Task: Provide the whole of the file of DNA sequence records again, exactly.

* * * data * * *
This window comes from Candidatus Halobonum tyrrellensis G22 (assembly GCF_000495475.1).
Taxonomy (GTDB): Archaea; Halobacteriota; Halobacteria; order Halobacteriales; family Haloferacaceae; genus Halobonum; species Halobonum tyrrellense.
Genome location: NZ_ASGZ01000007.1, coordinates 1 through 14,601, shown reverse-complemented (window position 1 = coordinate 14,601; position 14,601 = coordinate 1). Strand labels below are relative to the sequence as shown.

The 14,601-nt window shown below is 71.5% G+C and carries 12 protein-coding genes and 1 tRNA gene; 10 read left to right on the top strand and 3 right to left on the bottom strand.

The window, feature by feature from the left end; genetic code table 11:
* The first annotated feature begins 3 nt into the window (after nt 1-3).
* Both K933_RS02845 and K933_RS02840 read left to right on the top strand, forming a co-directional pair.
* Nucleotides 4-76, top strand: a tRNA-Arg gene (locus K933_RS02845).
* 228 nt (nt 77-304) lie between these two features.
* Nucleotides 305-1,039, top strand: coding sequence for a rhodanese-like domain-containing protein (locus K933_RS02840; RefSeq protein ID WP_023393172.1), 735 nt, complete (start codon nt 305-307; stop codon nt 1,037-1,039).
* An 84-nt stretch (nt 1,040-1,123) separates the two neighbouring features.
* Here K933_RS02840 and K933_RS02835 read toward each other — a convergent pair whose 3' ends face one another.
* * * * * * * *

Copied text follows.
This window comes from Candidatus Halobonum tyrrellensis G22 (assembly GCF_000495475.1).
Taxonomy (GTDB): Archaea; Halobacteriota; Halobacteria; order Halobacteriales; family Haloferacaceae; genus Halobonum; species Halobonum tyrrellense.
Genome location: NZ_ASGZ01000007.1, coordinates 1 through 14,601, shown reverse-complemented (window position 1 = coordinate 14,601; position 14,601 = coordinate 1). Strand labels below are relative to the sequence as shown.

The 14,601-nt window shown below is 71.5% G+C and carries 12 protein-coding genes and 1 tRNA gene; 10 read left to right on the top strand and 3 right to left on the bottom strand.

The window, feature by feature from the left end; genetic code table 11:
* The first annotated feature begins 3 nt into the window (after nt 1-3).
* Both K933_RS02845 and K933_RS02840 read left to right on the top strand, forming a co-directional pair.
* Nucleotides 4-76, top strand: a tRNA-Arg gene (locus K933_RS02845).
* 228 nt (nt 77-304) lie between these two features.
* Nucleotides 305-1,039, top strand: coding sequence for a rhodanese-like domain-containing protein (locus K933_RS02840; RefSeq protein ID WP_023393172.1), 735 nt, complete (start codon nt 305-307; stop codon nt 1,037-1,039).
* An 84-nt stretch (nt 1,040-1,123) separates the two neighbouring features.
* Here K933_RS02840 and K933_RS02835 read toward each other — a convergent pair whose 3' ends face one another.